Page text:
With a father who bought out his corporate employer and a mother who managed businesses from laundries to hotels, the Jiva family enjoyed dinners lively with business conversations. "We'd sit every night and discuss the issues they faced," Shabrina says of her family, including her younger brother and sister. "Even from a young age, our parents asked for our input on business topics and decisions."
After a childhood spent as a helping hand who did everything from counting money to waiting on tables, Shabrina did her third-year college internship at an Indian ashram where she joined a student-run nonprofit that served people with leprosy. When that three-month post ended, she completed her internship with AXA's private equity branch in New York. There, she met one of the firm's founders, Christophe Florin, who invited her to join him in a new venture — the firm's first Asian branch in Singapore.
"It was a fantastic four years," Shabrina says of her work with her mentor. "Christophe truly cares about people and he gave me so many opportunities to challenge myself." Within just four years, Shabrina and her small team of colleagues invested $1 billion in various Asian funds and businesses.
Inspired by U.S. optimism and drive
"When you grow up with a family that started with nothing and made so many sacrifices for your education, it seems only natural to use education to build something sustainable," says Shabrina about her desire for an MBA. The United States held special appeal. "I grew up in Europe and worked in Asia, but admire so many things about American education: the emphasis on presentation, communication skills, professionalism. Most importantly, I love the optimism and drive here. There's so much energy and it's contagious — it inspires me to follow my dreams."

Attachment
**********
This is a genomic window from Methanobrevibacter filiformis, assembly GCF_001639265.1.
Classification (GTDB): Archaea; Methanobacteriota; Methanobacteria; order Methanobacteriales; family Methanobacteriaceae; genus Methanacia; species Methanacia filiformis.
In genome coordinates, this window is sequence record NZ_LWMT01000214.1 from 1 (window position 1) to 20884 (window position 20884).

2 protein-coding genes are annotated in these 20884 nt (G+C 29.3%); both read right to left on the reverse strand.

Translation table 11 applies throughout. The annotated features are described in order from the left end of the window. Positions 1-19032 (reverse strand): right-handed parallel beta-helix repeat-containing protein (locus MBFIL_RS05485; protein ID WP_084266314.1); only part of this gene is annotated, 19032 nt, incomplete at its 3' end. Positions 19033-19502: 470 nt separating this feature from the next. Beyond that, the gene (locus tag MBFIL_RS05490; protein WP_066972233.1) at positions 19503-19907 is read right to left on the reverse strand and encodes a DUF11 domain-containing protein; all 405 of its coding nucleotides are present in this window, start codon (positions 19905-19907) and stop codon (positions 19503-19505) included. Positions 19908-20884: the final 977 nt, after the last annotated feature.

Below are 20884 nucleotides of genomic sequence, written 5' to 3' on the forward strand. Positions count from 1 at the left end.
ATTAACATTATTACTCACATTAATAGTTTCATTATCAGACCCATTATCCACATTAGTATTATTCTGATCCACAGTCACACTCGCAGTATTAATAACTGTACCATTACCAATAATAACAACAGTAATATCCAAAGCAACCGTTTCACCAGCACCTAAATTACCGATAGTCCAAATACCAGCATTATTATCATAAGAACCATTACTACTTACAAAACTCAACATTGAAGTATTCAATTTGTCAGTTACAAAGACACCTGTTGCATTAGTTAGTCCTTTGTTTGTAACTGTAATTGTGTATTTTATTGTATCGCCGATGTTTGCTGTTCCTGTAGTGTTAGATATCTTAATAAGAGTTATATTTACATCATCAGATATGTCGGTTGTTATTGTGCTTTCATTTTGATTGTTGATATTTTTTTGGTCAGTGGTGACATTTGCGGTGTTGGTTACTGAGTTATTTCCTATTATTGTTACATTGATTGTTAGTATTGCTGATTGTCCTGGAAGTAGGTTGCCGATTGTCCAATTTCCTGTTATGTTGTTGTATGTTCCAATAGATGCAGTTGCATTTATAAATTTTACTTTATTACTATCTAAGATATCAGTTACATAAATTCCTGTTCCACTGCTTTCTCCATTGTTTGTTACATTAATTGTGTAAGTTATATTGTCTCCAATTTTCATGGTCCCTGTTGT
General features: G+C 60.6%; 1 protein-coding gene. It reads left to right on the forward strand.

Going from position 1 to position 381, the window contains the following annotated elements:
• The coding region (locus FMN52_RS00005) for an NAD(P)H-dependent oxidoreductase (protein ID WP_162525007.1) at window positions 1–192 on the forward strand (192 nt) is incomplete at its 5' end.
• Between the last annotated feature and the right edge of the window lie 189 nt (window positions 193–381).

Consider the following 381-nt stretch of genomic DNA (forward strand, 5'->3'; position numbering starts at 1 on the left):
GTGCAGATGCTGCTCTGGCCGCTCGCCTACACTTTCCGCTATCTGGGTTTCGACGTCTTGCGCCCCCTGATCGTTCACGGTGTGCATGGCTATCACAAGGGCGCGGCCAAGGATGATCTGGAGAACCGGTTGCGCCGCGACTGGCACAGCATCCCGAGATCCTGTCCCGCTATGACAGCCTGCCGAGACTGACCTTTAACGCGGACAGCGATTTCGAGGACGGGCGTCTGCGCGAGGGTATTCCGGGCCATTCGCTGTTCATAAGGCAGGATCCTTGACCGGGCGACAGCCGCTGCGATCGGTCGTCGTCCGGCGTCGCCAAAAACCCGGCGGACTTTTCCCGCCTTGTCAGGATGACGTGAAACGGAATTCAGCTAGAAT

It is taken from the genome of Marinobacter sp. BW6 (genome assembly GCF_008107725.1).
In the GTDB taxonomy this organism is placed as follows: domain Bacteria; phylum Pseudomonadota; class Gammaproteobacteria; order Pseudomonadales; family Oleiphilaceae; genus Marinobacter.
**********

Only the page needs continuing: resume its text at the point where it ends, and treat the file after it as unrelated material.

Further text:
HBS has added many special qualities of its own. "In France, professors tend to stay aloof. At HBS, their availability is amazing. They don't just teach me academically, but encourage me and help me with life decisions." Case study has opened other surprises. "Many times, I read a case and think the conclusion is obvious, that everyone would think the same way. But it's always at least a fifty-fifty split in our section. The best cases are the ones in which I change my mind." Their impact is lasting: "I realized when I went back home that I've become more structured in the ways I think about things. I use new frameworks for forming opinions without even being conscious of them."
Finding a balance
Last summer, Shabrina took a few classes and helped her family with its business. While she's still interviewing for her first post-MBA position, one thing is clear. "I decided not to do private equity," says Shabrina. "HBS helped me realize that I don't enjoy the financial modeling part as much as the hands-on operations and team coordination. I'm looking for work in general management in the U.S., in a service industry such as travel or hospitality. What matters to me longer term is finding that balance among exciting work, a fulfilling personal life, and community service that makes a difference."